Small town in Michigan scene of cyber-bullying
Police in the small town of Williamston — located about 20 miles east of Lansing — are investigating an alleged incident of cyber-bullying against a 13-year-old middle school student.
The student learned that someone had created a Facebook profile masquerading as the student, reports the Lansing State Journal. The mother of the teenager learned the fake profile identified her son as gay, and went to police. Despite pleas that the profile be removed by Facebook authorities, the profile remained active until after Sept. 6 and the beginning of the school year. It has since been removed, and a judge issued a search warrant on Sept. 8 for Facebook back up information.
Officials say they will seek felony charges against whoever was responsible for the false profile.
“This is an act of cyber bullying, which will not be tolerated at the Williamston Community Schools,” [Williamston Police Officer Nick] Stonebrook said in the report.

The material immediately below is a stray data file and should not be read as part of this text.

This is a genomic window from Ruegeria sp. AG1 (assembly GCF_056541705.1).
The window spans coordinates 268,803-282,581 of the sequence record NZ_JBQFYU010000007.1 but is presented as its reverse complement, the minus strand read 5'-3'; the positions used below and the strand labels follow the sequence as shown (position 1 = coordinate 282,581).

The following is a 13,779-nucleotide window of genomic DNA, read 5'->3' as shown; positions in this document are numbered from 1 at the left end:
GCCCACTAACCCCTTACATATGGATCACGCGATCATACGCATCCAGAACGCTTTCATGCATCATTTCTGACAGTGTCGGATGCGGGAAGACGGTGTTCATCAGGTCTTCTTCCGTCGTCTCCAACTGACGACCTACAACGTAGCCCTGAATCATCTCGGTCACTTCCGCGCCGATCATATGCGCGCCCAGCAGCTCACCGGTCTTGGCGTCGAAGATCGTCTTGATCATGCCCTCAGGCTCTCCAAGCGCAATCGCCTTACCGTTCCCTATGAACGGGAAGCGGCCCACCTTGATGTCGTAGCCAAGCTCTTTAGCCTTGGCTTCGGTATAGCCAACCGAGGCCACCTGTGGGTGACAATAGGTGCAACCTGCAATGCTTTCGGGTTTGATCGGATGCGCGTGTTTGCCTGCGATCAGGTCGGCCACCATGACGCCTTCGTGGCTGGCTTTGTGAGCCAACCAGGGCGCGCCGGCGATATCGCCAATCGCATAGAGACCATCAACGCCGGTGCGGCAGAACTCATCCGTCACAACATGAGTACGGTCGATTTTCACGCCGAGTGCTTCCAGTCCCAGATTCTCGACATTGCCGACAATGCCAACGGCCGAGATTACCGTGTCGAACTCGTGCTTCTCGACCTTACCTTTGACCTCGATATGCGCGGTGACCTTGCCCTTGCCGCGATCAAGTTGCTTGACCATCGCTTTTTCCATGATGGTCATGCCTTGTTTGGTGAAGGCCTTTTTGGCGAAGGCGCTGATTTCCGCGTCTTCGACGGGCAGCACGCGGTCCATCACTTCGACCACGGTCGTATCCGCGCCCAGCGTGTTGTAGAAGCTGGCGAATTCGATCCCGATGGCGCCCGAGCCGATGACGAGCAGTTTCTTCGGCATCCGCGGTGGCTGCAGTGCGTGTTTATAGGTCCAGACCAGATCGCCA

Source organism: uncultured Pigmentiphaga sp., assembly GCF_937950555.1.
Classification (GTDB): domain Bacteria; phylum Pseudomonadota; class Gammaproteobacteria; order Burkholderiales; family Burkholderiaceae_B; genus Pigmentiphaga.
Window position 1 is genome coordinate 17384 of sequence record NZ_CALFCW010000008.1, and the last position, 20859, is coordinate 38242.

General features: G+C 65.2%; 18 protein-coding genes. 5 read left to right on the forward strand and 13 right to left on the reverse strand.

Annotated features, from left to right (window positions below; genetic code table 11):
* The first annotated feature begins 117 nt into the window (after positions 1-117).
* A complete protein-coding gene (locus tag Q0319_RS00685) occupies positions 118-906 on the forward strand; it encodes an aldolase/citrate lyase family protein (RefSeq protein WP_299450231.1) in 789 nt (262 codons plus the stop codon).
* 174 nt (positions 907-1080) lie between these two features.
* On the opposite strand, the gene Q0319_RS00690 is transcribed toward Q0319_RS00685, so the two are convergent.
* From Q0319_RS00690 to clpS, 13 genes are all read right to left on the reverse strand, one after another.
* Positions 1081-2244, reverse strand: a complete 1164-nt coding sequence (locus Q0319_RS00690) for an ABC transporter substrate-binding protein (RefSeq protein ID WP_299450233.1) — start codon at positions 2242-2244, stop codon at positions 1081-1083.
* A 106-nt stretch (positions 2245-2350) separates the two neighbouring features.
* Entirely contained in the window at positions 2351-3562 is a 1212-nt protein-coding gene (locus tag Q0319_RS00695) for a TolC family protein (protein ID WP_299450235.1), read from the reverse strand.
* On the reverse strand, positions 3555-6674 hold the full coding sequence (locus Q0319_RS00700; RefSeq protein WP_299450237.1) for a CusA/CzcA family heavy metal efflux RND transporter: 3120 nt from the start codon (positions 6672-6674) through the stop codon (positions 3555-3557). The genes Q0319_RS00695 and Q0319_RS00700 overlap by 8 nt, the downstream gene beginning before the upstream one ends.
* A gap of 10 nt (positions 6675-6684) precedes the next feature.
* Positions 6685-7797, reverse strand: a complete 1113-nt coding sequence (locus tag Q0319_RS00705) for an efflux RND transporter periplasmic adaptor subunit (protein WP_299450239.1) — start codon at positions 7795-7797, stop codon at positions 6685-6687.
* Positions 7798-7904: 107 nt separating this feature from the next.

Michigan is one of four states that does not have a comprehensive anti-bullying law, creating a mish-mash of policies and a variety of responses to bullying by authorities. Bullying has been linked to the suicides of several Michigan teens, as well as dozens of teen suicides across the country.
The suicides last autumn led Dan Savage to create the “It Gets Better” project. That project features celebrities and everyday people telling young people that life gets better and to hold on. Many politicians have created videos for the project, but when Ari Adler, spokesperson for Speaker of the House Jase Bolger, was asked if Bolger would make such a video, he responded:
“There are no plans for the Speaker to make one of these videos,” Adler wrote. “The Speaker is concerned and supports initiatives that treat bullying as a serious issue for everyone. He does not, however, support legislation that seeks to address only special circumstances.”
Multiple inquiries to Geralyn Lasher, communications director for Gov. Rick Snyder, went without response.